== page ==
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Ate balanced flow structure of various classic synopitc-scale disturbances is reviewed using the invertibility principle for isentropic potential vorticity (IPV) distributions. Complete solutions are shown for cold and warm core structures of various types. The basic model imagines the tropopause to be the interface between the lower potential vorticity of the troposphere and the approximately six-fold larger value typical of the lower stratosphere. The sensitivity of the structure of the potential temperature variation along the tropopause and at the surface is described. Results are presented in diagrammatic form to allow easy diagnosis of the vortex structure from synoptic data available at perhaps only a few levels. The point is made that upper air IPV and surface potential temperature distributions are often the most crucial in accounting for the balanced flow structure.

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Alan Thorpe and David Rogers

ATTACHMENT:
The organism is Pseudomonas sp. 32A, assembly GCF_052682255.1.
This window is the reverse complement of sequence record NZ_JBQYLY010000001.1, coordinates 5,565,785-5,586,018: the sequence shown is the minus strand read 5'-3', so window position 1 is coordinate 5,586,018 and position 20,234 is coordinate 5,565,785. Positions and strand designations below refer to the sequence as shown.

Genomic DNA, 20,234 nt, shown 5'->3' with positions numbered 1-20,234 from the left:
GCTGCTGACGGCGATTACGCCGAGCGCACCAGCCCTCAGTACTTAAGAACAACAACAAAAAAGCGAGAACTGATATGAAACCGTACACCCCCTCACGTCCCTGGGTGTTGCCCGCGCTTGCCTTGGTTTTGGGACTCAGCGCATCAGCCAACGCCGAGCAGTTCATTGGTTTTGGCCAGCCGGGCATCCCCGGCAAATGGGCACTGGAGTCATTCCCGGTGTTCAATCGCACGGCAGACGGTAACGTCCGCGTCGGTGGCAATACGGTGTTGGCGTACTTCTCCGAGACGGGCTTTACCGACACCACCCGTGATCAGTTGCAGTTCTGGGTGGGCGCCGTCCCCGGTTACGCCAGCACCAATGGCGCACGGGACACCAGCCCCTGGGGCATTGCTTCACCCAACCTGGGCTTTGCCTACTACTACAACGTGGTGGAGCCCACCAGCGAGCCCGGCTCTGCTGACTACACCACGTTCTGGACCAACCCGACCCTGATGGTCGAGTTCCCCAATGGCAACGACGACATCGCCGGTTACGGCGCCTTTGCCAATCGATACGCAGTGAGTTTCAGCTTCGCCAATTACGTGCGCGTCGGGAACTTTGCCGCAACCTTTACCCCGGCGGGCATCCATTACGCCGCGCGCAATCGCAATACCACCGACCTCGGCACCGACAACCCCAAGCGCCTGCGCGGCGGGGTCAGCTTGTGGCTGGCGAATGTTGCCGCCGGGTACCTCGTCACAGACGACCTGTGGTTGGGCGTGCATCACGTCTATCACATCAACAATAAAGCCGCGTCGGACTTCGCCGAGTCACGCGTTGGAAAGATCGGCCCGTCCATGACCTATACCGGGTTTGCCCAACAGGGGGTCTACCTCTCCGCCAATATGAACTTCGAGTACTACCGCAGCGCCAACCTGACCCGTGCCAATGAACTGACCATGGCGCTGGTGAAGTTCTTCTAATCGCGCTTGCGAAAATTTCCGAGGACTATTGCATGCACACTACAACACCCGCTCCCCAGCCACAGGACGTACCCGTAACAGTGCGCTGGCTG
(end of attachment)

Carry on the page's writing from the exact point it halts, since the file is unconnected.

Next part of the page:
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The Global Weather Enterprise (GWE) encompasses the scientific research, technology, observations, modeling, forecasting, and forecast products that need to come together to provide accurate and reliable weather information and services that save lives, protect infrastructure, and enhance economic output. It is a value chain from weather observations to, ultimately, the creation of actionable analysis-and-forecast weather information of huge benefit to society. The GWE is a supreme exemplar of the value of international cooperation, public–private engagement, and scientific and technological know-how. It has been a successful enterprise, but one that has ever-increasing requirements for continual improvement as population density increases and climate change takes place so that the impacts of weather hazards can be mitigated as far as possible. However, the GWE is undergoing a period of significant change arising, for example, from the growing need for more accurate and reliable weather information, advances coming from science and technology, and the expansion of private sector capabilities. These changes offer real opportunities for the GWE but also present a number of obstacles and risks that could, if not addressed, stifle this development, adversely impacting the societies it aims to serve. This essay aims to catalyze the GWE to address the issues collectively, by dialogue, engagement, and mutual understanding.

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Walter Fernandez and Alan J. Thorpe

Abstract